Eric B. Rasmusen, Indiana University Business Economics and Public Policy professor, studied the Congressional Budget Office’s report on S. 744, and came away unimpressed with its conclusion that more immigration over the short term would be good for the country. The CBO claimed that S. 744 would trim the national debt by nearly $200 billion over the next 10 years.
Immigration advocates embraced the report, curiously released just a few days before the final vote, as proof positive that S. 744 would give the United States’ sagging economy a much needed shot in the arm by increasing total factor productivity (TFP). Much of the TFP increase the CBO projected would allegedly come through new high-skilled immigrants’ creativity.
Rasmusen is leery however because nowhere does the CBO report mention how many high-skilled immigrants would be added. He speculates, and we know, that most S. 744’s beneficiaries will be low-skilled workers. In his analysis, Rasmusen estimates that from 10 million new immigrant workers that S.744 would legalize and the millions more that would eventually come, about 95 percent will be low-skilled. If the CBO had used the actual ratio of low-to-high-skilled workers, Rasmusen wrote that “people would laugh” at its conclusion that TPF would rise if S. 744 becomes law.
In his nine-point review, Rasmusen’s points, four, six and seven debunk the propaganda S. 744 advocates advance and reinforce the arguments detractors make.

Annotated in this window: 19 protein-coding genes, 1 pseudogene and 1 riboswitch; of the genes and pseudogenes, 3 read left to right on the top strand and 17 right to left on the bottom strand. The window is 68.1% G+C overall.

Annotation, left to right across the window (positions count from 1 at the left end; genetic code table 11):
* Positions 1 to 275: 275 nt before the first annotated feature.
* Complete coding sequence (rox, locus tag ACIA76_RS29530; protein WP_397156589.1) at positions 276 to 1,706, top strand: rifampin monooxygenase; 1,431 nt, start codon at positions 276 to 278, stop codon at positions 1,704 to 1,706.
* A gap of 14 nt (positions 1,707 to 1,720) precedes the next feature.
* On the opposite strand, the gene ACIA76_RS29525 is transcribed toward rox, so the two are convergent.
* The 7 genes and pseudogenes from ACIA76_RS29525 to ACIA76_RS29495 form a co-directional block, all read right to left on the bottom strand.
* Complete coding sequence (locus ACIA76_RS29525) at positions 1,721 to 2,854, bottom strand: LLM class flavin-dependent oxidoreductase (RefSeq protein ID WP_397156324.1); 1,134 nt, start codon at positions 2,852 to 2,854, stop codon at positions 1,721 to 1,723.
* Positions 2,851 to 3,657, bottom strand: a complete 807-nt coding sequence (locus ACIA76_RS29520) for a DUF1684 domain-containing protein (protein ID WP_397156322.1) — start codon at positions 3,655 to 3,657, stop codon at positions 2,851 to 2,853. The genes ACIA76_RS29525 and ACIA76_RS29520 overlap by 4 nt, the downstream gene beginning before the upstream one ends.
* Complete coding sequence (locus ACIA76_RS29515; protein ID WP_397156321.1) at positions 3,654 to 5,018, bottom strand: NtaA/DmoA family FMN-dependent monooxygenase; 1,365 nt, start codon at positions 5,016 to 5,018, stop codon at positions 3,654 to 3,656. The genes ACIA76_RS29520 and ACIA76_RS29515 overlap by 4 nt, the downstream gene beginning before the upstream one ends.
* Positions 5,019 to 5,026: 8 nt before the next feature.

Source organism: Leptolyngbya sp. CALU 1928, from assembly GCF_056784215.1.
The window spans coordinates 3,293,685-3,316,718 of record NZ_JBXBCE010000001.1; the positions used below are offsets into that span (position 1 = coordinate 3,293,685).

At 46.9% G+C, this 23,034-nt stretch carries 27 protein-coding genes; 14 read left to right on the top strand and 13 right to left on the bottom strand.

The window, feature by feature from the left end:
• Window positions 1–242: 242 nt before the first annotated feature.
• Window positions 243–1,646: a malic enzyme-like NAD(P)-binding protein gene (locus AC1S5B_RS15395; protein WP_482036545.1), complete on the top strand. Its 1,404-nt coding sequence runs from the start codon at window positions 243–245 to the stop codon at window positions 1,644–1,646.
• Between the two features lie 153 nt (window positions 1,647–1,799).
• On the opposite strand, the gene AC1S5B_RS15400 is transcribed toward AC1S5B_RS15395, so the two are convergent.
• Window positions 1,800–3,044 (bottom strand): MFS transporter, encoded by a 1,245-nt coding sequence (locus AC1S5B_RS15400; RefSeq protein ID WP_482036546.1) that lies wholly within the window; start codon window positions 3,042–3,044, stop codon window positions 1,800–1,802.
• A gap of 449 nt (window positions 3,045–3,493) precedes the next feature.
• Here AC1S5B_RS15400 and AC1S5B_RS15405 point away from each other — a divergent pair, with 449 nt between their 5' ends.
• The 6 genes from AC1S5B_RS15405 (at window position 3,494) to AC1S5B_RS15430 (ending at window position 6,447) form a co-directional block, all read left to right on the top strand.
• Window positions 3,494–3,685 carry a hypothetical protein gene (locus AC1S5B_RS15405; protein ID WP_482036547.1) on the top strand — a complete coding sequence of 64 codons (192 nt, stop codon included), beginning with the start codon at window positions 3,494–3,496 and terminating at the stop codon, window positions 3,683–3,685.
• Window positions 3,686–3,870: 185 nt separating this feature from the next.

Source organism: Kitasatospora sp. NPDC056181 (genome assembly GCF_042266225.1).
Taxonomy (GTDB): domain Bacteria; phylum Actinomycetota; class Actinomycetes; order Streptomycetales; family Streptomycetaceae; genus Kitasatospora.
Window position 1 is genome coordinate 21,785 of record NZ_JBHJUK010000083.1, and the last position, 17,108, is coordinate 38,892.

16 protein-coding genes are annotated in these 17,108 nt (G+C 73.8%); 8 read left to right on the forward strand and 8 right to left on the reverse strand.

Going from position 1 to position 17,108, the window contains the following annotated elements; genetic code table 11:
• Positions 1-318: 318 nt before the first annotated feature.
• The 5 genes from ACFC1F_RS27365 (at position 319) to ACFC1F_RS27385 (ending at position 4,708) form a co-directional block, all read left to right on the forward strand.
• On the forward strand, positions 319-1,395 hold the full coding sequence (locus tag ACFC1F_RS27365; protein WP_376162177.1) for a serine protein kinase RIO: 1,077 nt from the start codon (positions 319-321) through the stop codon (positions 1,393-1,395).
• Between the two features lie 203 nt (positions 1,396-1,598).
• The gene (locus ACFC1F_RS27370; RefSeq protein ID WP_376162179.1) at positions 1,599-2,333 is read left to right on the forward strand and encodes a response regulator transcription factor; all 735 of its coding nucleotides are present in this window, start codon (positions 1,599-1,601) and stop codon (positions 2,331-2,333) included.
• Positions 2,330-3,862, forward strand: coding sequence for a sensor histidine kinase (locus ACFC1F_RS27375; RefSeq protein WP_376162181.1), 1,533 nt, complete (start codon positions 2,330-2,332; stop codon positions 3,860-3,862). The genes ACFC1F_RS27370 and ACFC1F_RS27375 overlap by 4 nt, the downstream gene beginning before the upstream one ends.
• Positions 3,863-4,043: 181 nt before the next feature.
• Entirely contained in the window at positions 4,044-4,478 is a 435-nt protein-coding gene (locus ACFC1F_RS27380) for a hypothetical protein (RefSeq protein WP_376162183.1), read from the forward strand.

From point four:
“Increased inequality that the immigration bill would create has a number of negative economic consequences: higher crime costs, more government spending, reduced social trust, and a more volatile business cycle.”
"The report does not look at how the bill affects the welfare of Americans. Instead, it looks at how it affects output in the US, average wages, return to capital, and so forth. A lot of the effect is on foreigners— Mexican immigrants and European investors."
"The bill will allow a lot of low-skilled foreign labor to enter the United States (or remain here, if we think of the alternative as being enforcement of existing laws). This will drive down low-skilled wages and drive up the return to capital. The effect on middle- and high-skilled wages is unclear, but my guess is that it would increase them. In addition, the immigrants will compete with poor natives in the market for consumer goods and will drive up prices of items with limited supply— for example, low-quality housing. The dollar benefit to capital-owners will exceed the dollar loss to labor."
The CBO used selective data to arrive at its positive findings but it excludes other important considerations. For example, the report contains nothing about the negative consequences of wealth distribution from poor workers to the insatiably wealth-driven elite.
When multi-billionaires like Zuckerberg and Bloomberg advocate for legislation that the business lobby, the Chamber of Commerce and immigration lawyers wrote, the public should be on high alert that its all about money.
Read what Rasmusen describes as his “little paper” here.